The Scottish Mail on Sunday

Scott inspired by Phelps in five-medal bid


HE announced himself by swimming faster than the man with the most medals of them all. Now Duncan Scott plans to turn his potential into his own Michael Phelps-esque Olympic haul.

The 24-year-old Scot enhanced his popularity further when he refused to share a podium with Chinese drug cheat Sun Yang after finishing behind him at the 2019 World Championsh­ips.

But it was back at Rio 2016 that he gave the clearest hint of his potential when, in the 4x200 metres freestyle relay, he clocked a quicker leg than Phelps despite Great Britain eventually trailing the USA to claim silver.

Scott cherishes a photograph of Phelps seeking him out after that race for a congratula­tory handshake — the hand of GOAT, if you will — and the Olympic legend later described the Brit as a top talent.

‘Michael is someone I’ve looked up to massively, so it was a really special moment getting to compete against him in one of his last races and even outsplit him,’ recalls Scott.

They faced each other again in the 4x100m medley relay in Rio, when Phelps claimed his 23rd and final Olympic gold medal and Scott a second silver.

But inspired by his idol, this time in Tokyo the Stirling-based swimmer is going for gongs in five events. And it is a feat which could see him outshine British Swimming’s poster boy Adam Peaty, who can claim only a maximum of three. Should Scott pull it off, not only would it be the biggest medal haul ever won by a Team GB athlete at a single Games, he would also become the most decorated British Olympic swimmer of all time, surpassing Henry Taylor, who claimed the last of his five medals 101 years ago.

If it sounds an unthinkabl­e achievemen­t, the statistics suggest otherwise. The national record Scott set in the 200m at British selection trials in April shot him to the top of the world rankings. In the 200m medley, an event he has recently added to his repertoire, only American Michael Andrew has gone faster this year.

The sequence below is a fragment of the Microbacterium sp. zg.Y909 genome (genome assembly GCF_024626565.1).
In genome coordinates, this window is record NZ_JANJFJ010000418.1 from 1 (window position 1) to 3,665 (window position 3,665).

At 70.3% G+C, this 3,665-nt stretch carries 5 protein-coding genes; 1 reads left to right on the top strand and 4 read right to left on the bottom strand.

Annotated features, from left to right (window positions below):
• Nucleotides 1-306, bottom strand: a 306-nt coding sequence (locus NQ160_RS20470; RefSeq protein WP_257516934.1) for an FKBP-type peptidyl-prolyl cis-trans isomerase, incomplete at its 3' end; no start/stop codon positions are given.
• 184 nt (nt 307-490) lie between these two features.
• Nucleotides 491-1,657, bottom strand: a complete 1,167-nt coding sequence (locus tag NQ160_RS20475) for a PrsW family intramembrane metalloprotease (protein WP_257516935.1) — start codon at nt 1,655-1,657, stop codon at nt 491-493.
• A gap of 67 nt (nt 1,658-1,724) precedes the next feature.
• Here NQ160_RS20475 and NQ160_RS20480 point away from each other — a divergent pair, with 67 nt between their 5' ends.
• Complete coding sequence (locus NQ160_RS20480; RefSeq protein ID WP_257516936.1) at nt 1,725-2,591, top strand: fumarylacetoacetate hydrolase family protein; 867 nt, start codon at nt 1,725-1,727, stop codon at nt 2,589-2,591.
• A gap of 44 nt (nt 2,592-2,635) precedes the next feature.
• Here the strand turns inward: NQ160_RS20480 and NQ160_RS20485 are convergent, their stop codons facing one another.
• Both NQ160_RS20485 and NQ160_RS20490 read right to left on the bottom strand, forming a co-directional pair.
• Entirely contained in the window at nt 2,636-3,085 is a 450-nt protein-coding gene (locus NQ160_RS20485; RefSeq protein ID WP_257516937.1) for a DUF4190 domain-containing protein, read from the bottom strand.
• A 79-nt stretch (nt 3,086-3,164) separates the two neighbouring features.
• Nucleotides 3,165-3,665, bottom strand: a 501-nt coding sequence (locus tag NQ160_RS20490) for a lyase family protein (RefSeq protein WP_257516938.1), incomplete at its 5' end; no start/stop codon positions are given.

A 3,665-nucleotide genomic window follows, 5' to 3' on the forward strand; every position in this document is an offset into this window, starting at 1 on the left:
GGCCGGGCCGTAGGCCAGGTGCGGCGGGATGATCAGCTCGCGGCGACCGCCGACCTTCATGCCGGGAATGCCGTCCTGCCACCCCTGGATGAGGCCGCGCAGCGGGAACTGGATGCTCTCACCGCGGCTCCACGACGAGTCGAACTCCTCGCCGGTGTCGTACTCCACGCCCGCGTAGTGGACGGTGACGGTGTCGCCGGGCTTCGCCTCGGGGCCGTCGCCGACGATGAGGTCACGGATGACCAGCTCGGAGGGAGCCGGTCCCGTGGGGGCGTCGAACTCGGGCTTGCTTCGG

Scott has dropped the 100m freestyle from his programme but he will still go in three relays — the 4x100m medley, which Great Britain are world champions in, as well as the 4x100m and 4x200 freestyle. ‘Duncan is one of these athletes who has flown under the public’s radar but we always knew he had this quality,’ British Swimming performanc­e director Chris Spice tells the Mail on Sunday.

‘He hasn’t got the recognitio­n he deserves. He is a three-time world champion and this could be the right time for him here. All things are pointing in the right direction.

‘In the relays, we can always rely on Duncan to throw in a good split. Now he is bringing that same level of performanc­e into his individual races. The longer the meet goes on, it doesn’t seem to affect him at all. Some of his best racing has been at the back end of a heavy programme. He is really fine-tuned. He has been training for five years doing double sessions and back-to-back racing.’

Scott, who begins his programme this morning in the 200m freestyle heats, is also confident he can handle his workload and the weight of expectatio­n.

‘My internal expectatio­ns are far greater than any external pressure that anyone can put on me,’ he says. ‘I’m aware of how difficult the programme is and it will be very challengin­g. But I have trained for that. Over the last five years, it’s something we have targeted. Doing back-to-back swims is something I am quite good at.’

Scott is keen for his swimming to do the talking following all the fuss about his podium protest in Gwangju two years ago.

‘That’s the last thing that will be on my mind,’ he adds.

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 ??  ?? MAGIC MOMENT: Phelps (right) congratula­tes Scott
MAGIC MOMENT: Phelps (right) congratula­tes Scott

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